The fact that there could not be an equal 50/50 division between my co-parent and me was apparent immediately after I became pregnant. I assumed I would give an egg and he would give a sperm, and I would carry the baby while he would pay for the midwife. But I quickly discovered that a woman gives 1 million times more than an egg. She gives her blood, her time, her suffering, her sleep, the nutrients from her own bones, the firmness of her skin, and the perkiness of her breasts. Her body is examined my doctors, midwives and nurses, penetrated and torn (and in some cases, abused), and it is she who must walk through the world with the stigma of the unmarried woman with child, because no matter how far you think we’ve come as a society, every medical form in every office still has the word ‘Husband’ on the line following ‘Mother’. After the baby is born, the woman must recover her physical strength and all that she has lost in labor, and she must begin to manage the milk that comes in and the sore nipples and the burning as pee rushes past the common tears of childbirth, and later as her baby gets teeth and her nipples are bitten and her face, neck and armpits are scratched while nursing. Tell me how 50/50 can ever be achieved? These early years are never equal.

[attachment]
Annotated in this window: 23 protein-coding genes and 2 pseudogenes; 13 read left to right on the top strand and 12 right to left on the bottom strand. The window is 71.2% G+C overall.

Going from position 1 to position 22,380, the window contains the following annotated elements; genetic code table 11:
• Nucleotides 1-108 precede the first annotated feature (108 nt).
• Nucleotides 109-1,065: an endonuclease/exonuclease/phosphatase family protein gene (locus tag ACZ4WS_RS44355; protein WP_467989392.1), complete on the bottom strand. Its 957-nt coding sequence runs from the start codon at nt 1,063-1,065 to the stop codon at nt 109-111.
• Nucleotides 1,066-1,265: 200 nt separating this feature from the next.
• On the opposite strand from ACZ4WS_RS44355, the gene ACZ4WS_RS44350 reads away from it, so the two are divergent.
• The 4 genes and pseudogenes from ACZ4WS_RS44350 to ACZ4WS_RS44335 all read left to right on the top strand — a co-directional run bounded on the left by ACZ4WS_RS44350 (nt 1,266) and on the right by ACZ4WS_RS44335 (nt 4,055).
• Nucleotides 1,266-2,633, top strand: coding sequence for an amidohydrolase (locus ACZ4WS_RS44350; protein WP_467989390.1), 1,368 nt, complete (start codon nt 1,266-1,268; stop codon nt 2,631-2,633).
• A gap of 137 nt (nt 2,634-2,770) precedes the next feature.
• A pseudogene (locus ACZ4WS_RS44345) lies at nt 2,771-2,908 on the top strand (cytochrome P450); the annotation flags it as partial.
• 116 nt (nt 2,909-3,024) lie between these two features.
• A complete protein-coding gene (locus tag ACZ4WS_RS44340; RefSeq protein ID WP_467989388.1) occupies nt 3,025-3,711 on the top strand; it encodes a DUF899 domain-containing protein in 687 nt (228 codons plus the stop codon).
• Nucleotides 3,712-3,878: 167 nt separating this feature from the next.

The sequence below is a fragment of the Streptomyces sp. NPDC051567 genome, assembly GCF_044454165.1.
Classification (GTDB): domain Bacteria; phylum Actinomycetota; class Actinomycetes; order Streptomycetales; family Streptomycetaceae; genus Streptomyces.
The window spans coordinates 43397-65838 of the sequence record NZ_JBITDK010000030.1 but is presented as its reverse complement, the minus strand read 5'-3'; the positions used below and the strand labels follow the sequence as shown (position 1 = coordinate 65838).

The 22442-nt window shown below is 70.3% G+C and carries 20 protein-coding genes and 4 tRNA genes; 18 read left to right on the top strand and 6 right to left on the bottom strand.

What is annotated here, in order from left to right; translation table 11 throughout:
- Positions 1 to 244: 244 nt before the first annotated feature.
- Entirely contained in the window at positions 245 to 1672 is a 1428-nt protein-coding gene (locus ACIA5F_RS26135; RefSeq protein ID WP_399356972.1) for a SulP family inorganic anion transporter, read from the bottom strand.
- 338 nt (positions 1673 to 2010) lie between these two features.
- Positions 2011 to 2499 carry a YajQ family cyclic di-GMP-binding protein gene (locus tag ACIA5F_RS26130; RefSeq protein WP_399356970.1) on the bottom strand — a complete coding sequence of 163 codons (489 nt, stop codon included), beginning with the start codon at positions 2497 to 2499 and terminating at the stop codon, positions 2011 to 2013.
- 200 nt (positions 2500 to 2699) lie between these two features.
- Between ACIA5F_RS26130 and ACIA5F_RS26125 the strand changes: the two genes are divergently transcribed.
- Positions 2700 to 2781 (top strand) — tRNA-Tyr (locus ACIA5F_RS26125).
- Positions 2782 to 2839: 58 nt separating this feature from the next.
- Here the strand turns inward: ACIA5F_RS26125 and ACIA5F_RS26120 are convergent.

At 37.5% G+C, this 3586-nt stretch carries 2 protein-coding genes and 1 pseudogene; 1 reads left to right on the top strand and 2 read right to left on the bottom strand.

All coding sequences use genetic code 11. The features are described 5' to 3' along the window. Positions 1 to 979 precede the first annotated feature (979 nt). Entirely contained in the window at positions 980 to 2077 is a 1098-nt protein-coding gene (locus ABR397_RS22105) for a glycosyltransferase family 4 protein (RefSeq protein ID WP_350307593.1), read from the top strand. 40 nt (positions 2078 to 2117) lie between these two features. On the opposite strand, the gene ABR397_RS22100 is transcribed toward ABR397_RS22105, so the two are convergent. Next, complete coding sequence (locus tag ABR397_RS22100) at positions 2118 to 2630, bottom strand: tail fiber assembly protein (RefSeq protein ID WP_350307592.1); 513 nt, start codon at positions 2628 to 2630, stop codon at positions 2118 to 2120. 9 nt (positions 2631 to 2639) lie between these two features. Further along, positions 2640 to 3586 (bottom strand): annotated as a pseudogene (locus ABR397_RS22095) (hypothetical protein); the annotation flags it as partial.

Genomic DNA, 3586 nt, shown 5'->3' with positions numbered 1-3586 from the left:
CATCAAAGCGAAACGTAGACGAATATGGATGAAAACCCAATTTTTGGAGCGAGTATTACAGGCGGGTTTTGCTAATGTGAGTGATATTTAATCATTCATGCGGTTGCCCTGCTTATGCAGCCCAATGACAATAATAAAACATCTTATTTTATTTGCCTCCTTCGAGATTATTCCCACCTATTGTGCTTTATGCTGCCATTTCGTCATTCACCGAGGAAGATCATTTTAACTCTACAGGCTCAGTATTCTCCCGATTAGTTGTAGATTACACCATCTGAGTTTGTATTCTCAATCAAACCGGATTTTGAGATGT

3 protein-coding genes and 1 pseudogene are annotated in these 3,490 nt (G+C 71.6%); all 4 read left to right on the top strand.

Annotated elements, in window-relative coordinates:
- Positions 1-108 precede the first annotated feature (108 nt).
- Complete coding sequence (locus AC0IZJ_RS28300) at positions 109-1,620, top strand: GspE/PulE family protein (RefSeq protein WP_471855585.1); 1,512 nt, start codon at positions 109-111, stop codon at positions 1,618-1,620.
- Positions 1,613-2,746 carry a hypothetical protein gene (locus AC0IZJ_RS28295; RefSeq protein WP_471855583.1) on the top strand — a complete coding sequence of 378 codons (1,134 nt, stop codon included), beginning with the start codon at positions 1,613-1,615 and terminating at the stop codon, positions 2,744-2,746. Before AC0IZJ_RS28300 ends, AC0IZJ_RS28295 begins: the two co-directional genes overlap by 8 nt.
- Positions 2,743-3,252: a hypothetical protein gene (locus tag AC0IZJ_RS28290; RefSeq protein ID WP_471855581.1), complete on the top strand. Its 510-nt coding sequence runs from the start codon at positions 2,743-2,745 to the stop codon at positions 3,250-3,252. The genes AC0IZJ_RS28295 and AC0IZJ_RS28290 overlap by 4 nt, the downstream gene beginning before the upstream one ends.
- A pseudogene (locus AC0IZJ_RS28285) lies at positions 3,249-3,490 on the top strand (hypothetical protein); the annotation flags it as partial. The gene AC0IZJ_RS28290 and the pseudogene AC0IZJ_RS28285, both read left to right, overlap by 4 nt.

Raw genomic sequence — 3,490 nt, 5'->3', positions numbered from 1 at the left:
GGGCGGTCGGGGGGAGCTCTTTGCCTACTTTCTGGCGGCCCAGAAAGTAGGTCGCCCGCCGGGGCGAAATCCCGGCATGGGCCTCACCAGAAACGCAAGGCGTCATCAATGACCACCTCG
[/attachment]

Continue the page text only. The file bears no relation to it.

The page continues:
The father of my daughter tried to contribute his half and pay for the homebirth, for prenatal massages and visits to the osteopath. He would buy meals for me and provide emotional support and pitch in for rent, and it did help a lot. But as the birth approached, I could feel that he still wasn’t doing enough. Here we were entering into something more intimate than sex itself, and I needed him on board 1000-percent, supporting not just the baby, but supporting me! I needed him to go over and beyond, because I was about to go over and beyond. And besides emotional support and helping out around the house, what can a man contribute except money or things of monetary value? I thought about this a lot, but in a society like ours, its very hard to find an alternative to money.